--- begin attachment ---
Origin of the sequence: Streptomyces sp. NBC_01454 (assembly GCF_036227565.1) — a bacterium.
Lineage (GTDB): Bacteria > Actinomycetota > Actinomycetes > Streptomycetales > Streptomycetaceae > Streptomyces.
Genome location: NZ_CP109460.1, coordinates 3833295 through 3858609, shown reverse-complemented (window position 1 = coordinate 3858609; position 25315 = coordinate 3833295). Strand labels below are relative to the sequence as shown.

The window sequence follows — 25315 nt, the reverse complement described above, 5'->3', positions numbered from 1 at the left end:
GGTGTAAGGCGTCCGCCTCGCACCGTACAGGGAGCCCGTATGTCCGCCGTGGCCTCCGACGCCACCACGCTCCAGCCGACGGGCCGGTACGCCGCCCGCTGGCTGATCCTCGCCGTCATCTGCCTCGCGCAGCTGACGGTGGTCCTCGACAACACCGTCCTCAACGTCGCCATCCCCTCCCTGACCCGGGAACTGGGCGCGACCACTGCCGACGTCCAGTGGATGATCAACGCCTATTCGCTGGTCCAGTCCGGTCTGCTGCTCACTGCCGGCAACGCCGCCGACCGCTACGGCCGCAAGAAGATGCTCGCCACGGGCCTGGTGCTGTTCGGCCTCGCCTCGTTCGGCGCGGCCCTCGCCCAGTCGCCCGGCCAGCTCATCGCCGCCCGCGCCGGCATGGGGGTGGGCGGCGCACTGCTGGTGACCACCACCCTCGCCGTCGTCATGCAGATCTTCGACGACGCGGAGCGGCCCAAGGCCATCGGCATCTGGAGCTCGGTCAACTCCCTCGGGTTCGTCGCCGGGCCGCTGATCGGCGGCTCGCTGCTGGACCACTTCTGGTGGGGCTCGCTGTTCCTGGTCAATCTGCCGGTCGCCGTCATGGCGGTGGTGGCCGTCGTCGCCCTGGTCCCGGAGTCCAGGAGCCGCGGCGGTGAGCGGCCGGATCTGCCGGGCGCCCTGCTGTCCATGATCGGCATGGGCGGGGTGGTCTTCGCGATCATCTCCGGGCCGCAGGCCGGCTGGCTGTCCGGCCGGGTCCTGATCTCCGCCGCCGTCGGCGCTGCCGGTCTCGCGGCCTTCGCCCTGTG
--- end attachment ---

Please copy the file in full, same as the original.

Origin of the sequence: Streptomyces sp. NBC_01454 (assembly GCF_036227565.1) — a bacterium.
Lineage (GTDB): Bacteria > Actinomycetota > Actinomycetes > Streptomycetales > Streptomycetaceae > Streptomyces.
Genome location: NZ_CP109460.1, coordinates 3833295 through 3858609, shown reverse-complemented (window position 1 = coordinate 3858609; position 25315 = coordinate 3833295). Strand labels below are relative to the sequence as shown.

The window sequence follows — 25315 nt, the reverse complement described above, 5'->3', positions numbered from 1 at the left end:
GGTGTAAGGCGTCCGCCTCGCACCGTACAGGGAGCCCGTATGTCCGCCGTGGCCTCCGACGCCACCACGCTCCAGCCGACGGGCCGGTACGCCGCCCGCTGGCTGATCCTCGCCGTCATCTGCCTCGCGCAGCTGACGGTGGTCCTCGACAACACCGTCCTCAACGTCGCCATCCCCTCCCTGACCCGGGAACTGGGCGCGACCACTGCCGACGTCCAGTGGATGATCAACGCCTATTCGCTGGTCCAGTCCGGTCTGCTGCTCACTGCCGGCAACGCCGCCGACCGCTACGGCCGCAAGAAGATGCTCGCCACGGGCCTGGTGCTGTTCGGCCTCGCCTCGTTCGGCGCGGCCCTCGCCCAGTCGCCCGGCCAGCTCATCGCCGCCCGCGCCGGCATGGGGGTGGGCGGCGCACTGCTGGTGACCACCACCCTCGCCGTCGTCATGCAGATCTTCGACGACGCGGAGCGGCCCAAGGCCATCGGCATCTGGAGCTCGGTCAACTCCCTCGGGTTCGTCGCCGGGCCGCTGATCGGCGGCTCGCTGCTGGACCACTTCTGGTGGGGCTCGCTGTTCCTGGTCAATCTGCCGGTCGCCGTCATGGCGGTGGTGGCCGTCGTCGCCCTGGTCCCGGAGTCCAGGAGCCGCGGCGGTGAGCGGCCGGATCTGCCGGGCGCCCTGCTGTCCATGATCGGCATGGGCGGGGTGGTCTTCGCGATCATCTCCGGGCCGCAGGCCGGCTGGCTGTCCGGCCGGGTCCTGATCTCCGCCGCCGTCGGCGCTGCCGGTCTCGCGGCCTTCGCCCTGTG